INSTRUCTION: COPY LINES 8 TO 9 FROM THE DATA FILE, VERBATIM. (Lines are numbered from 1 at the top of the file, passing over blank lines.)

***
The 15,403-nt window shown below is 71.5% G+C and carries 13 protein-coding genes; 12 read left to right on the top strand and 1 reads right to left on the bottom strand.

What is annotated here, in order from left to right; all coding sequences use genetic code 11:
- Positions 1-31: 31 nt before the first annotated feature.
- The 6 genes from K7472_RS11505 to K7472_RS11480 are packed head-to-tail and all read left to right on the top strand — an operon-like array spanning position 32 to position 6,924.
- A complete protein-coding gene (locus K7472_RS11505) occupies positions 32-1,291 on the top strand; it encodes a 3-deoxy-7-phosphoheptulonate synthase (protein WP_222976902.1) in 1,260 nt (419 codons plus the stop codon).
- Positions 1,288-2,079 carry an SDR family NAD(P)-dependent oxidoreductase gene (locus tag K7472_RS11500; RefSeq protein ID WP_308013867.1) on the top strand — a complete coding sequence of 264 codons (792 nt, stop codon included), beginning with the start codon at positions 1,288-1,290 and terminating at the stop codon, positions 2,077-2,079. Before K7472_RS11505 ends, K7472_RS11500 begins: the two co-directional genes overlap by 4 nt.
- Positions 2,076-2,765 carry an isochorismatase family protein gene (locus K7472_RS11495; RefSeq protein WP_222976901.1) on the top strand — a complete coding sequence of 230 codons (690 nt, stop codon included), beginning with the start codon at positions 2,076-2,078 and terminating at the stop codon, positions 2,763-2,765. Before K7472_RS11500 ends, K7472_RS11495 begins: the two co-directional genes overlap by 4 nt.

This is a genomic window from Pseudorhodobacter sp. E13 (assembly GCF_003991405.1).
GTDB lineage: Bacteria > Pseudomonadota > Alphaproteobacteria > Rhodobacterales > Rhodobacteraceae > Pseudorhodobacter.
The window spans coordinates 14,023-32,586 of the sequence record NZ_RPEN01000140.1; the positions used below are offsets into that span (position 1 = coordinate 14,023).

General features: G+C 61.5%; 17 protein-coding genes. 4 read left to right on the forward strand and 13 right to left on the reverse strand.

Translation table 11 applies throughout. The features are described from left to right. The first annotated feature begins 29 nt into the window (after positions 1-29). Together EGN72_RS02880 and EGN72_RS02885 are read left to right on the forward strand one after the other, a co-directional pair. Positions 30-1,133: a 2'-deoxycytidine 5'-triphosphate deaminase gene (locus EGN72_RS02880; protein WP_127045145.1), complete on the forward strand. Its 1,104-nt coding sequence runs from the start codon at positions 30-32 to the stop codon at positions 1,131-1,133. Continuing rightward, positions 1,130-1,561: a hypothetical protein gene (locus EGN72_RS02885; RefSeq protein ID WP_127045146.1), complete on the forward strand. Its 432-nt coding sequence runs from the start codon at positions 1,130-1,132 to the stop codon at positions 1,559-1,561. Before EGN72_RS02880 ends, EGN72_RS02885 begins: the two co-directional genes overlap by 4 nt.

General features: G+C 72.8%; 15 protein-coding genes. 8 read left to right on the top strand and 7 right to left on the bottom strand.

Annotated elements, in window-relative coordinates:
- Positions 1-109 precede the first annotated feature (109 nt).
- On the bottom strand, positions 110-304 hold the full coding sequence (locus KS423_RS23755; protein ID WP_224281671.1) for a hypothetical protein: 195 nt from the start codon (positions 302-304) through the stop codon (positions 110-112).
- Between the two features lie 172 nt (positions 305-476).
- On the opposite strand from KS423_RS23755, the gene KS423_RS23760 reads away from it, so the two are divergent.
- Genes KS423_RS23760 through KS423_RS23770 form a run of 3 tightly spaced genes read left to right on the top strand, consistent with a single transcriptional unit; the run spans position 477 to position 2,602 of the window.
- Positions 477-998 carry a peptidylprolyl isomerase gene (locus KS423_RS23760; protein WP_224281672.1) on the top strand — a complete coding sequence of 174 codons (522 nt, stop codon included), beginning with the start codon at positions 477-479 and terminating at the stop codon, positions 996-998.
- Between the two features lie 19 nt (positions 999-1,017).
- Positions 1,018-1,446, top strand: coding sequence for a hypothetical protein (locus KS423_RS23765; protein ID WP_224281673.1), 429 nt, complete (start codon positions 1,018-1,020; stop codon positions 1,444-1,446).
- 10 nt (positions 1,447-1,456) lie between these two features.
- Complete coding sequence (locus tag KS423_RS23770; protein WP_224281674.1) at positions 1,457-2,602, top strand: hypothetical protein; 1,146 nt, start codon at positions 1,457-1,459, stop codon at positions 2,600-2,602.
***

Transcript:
This is a genomic window from Pseudorhodobacter sp. E13 (assembly GCF_003991405.1).
GTDB lineage: Bacteria > Pseudomonadota > Alphaproteobacteria > Rhodobacterales > Rhodobacteraceae > Pseudorhodobacter.